Training of future mental health and social science practitioners in the person-centred theory requires educators to model the values and philosophy of person-centeredness; modelling these concepts would contribute to the experiential learning process (Carl 2016:45,46; Rogers 1980:296).

A movement towards the person:

Person-centeredness in teaching and learning developed alongside new thoughts on psychology and psychotherapy. Airhorn in 1935 formulated thoughts on psychotherapy that related to a more non-directive and democratic approach to education (Rogers 1951:386,387). Early literature by Nathaniel Contor (1946) argued a more person-centred approach to education in his manuscript The Dynamics of Learning. Constructing an environment where the student’s human potential is free to be explored, would be revolutionary in emphasising unique human experiences (Contor 1946; Rogers 1951:348). From a sociologist discourse, Contor (1946) resonates with Rogers in emphasising the person and human potential as central to the developmental process:

…the teacher will be concerned primarily with understanding and not judging the individual… the teacher will keep at the centre of the teaching process the importance of the student’s problems and feelings, not his [her] own… most important of all, the teacher will realise that constructive effort must come from the positive or active forces within the student (Contor 1946:83-84).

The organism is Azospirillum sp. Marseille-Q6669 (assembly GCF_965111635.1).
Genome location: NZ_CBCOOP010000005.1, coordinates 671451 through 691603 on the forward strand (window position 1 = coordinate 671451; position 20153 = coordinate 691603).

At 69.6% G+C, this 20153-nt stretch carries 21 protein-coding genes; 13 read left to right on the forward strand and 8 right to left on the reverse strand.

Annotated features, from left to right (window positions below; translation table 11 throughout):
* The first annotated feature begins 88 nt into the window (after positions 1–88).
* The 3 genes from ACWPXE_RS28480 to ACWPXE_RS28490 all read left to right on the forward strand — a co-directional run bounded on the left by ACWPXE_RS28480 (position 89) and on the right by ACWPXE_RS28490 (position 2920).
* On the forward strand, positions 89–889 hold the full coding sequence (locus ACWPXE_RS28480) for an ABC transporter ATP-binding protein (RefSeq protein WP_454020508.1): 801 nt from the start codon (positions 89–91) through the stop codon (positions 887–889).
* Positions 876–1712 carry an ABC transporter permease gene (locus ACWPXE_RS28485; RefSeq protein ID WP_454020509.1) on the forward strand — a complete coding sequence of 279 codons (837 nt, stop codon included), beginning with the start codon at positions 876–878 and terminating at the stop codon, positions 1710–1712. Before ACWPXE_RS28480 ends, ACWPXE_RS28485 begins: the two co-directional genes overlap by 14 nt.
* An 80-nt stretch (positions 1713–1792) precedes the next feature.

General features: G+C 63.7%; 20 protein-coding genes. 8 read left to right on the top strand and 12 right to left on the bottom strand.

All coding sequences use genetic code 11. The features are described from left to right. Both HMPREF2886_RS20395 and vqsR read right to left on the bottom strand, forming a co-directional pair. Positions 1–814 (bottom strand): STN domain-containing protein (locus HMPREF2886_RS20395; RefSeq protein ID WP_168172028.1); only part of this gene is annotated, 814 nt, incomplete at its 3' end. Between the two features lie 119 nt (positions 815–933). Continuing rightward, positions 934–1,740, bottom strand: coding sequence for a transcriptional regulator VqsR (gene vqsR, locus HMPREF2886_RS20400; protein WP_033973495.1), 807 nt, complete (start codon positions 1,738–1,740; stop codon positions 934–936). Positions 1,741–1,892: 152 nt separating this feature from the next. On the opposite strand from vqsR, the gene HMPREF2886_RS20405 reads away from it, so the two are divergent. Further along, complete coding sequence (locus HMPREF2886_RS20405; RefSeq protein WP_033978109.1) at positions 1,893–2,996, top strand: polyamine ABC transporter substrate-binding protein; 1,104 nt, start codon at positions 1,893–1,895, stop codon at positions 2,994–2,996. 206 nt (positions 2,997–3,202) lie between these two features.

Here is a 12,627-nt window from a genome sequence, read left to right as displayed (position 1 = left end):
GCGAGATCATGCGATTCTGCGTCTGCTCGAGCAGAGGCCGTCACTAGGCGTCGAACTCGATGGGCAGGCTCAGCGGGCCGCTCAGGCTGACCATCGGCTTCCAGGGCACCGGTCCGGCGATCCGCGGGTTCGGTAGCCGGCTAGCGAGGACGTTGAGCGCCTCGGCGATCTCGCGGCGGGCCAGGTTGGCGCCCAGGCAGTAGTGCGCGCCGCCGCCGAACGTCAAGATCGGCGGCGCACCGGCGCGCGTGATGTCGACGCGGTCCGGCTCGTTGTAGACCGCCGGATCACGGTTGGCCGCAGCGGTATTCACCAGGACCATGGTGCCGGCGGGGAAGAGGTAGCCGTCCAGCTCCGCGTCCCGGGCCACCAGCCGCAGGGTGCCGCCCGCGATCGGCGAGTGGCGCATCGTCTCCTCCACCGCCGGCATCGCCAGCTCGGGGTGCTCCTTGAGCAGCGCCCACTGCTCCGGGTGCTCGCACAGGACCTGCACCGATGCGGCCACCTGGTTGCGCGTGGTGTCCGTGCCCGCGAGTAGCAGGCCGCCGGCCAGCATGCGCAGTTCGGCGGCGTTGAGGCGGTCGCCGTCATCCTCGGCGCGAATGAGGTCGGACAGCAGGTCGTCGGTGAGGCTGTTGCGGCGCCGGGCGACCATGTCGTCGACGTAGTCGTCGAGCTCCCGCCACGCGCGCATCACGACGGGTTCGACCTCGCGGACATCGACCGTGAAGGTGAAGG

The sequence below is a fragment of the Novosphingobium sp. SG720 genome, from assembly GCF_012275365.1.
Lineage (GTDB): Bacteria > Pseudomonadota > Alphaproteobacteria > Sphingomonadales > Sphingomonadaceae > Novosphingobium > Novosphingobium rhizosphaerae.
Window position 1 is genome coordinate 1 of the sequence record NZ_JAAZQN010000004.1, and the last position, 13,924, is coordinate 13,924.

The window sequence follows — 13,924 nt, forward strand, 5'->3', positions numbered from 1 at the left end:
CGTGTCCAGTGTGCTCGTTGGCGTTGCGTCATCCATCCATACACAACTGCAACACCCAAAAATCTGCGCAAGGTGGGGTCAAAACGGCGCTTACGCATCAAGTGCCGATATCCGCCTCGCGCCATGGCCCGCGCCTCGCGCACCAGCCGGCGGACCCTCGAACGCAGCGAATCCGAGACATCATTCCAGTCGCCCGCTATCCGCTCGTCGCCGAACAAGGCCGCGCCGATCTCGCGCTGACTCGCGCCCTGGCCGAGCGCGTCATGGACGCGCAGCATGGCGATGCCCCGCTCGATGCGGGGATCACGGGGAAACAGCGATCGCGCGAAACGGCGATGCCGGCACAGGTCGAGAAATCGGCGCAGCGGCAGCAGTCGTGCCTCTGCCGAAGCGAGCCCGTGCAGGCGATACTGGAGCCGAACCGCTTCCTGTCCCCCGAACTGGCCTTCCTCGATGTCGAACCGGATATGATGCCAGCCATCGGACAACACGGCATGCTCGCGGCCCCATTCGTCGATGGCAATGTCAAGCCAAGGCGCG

The primary intention is to nonjudgmentally appreciate the person, Contor and Rogers’ focus on the centrality of human potential emphasises that a “whole-person approach” is needed in the educational environment. Earl Kelly (1947) provided further support in his provocative writing Education for What Is Real. Kelly’s work presented significant demonstrations of perceptual behaviour developed by Albert Ames whose arguments further supported that of Rogers, Snygg and Combs (1949). Others like Kilpatrick and Dewey also advocated for more non-directive educational methodology and rejected regurgitant textbook kind of learning (Tenenbaum 1959:298). The collective views accentuated the tendency of self-determination and the human potential to change and grow in a self-actualising direction (Snygg & Combs 1949:238):

Education from this point of view is a process of increasing differentiation in the individual’s phenomenal field. However, differentiation of the field is something which can be done by the individual… It cannot be done for him [her]. As a living organism searching his field for means of self-maintenance necessary and helpful to the achievement of his [her] purpose. In fact, it [development] cannot be prevented… as a living organism with a tremendous drive toward growth and self-enhancement he [she] requires only practicable and socially acceptable opportunities for growth and development.